Embracing the muse of Winter
Our tendency is to bulldoze our way through each calendar year, by more or less ignoring the cyclical nature of birth (spring), growth (summer), harvest (autumn) and decay (winter). Modern Western culture expects us to be the same every day – look after our families, go to work, be productive, race around, get things done – but we’re not the same every day. Humans, like nature, are cyclical beings. We are in a constant state of rise and fall. We are deeply affected by the natural energy of the changing seasons, the moon, the tides and our own monthly cycles. So if you want to live to your fullest potential, and do so in a healthy and wholesome way, it is time to tune into the natural energy of winter.
In winter, you need to give yourself permission to slow down. You need to rest – to be barren like the winter earth – to stop bull-dozing through life like a productivity machine. The animal kingdom are our teachers here, as they instinctively understand that winter is a time of hibernation and retreat.
My cat Palmerston (@diplomog) has got resting down to a fine art (eye roll)
Here are three practical tips for adapting your daily routines to the winter season:
1. Time outdoors: As the saying goes: ‘There's no such thing as bad weather, only bad clothes’. Make sure you spend time outside in nature, allowing your skin to drink in the vitamin D of the sun, as this is essential for your emotional and physical well-being. Breathe in the fresh crisp air, and listen to any intuition that arises within you. The trees hold much wisdom in their crone winter season, and if you listen carefully and patiently with an open heart, you may hear their teachings. You will need to adjust your daily routines towards going outdoors around mid-day, in accordance with the shorter darker days. And if the weather is severe and inconvenient, approach it as an adventure!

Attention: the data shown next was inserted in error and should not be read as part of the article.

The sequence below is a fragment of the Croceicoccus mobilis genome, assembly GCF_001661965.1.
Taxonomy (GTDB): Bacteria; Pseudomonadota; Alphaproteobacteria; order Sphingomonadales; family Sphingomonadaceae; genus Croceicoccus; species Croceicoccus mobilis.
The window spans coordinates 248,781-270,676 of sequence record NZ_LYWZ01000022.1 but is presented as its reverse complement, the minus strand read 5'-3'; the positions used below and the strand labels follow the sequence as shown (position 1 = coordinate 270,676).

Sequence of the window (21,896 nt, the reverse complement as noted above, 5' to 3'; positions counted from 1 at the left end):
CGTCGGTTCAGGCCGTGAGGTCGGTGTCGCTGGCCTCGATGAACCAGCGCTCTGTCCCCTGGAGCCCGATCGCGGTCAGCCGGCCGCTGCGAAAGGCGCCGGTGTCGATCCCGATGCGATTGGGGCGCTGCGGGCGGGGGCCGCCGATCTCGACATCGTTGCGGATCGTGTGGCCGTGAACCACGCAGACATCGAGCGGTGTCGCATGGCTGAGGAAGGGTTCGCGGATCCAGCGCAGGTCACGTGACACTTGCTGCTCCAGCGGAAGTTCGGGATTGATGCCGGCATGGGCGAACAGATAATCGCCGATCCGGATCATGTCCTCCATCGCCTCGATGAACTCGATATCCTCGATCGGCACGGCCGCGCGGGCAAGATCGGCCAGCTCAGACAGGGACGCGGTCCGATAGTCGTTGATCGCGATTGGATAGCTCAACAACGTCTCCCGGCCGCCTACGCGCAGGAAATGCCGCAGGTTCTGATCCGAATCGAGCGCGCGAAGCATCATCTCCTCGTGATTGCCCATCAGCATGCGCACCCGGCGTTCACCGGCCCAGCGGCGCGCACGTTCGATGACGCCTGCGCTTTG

2. Adapt your routine: Linear masculine work patterns of 9 till 5 do not respect and revere this winter cycle – this slowing down – this time for reflection and deep healing. You need to proactively make decisions to put your feet up, lose yourself in a delicious duvet cocoon, cosy up with a blanket and a book, have a hot bath, go to bed early, or drink hot chocolate by a roaring fire. Also boost your natural immunity by eating foods that are nourishingly wintery (e.g. soups, pies, root veg stews).
3. Winter yoga: Yoga is good for you in all seasons (I would say that as a yoga teacher)! But a practice like yin yoga is a wonderful self-care practice to do regularly during winter, as it encourages you to soften, to be still and to rest deeply. Why don’t you challenge yourself to try it out…? I have several weekly yoga classes, and lots of workshops and retreats in Hampshire in the diary. I also have a free winter meditation that you can listen to in that hot bath you were going to run for yourself: http://www.sherinshe.com/yoga/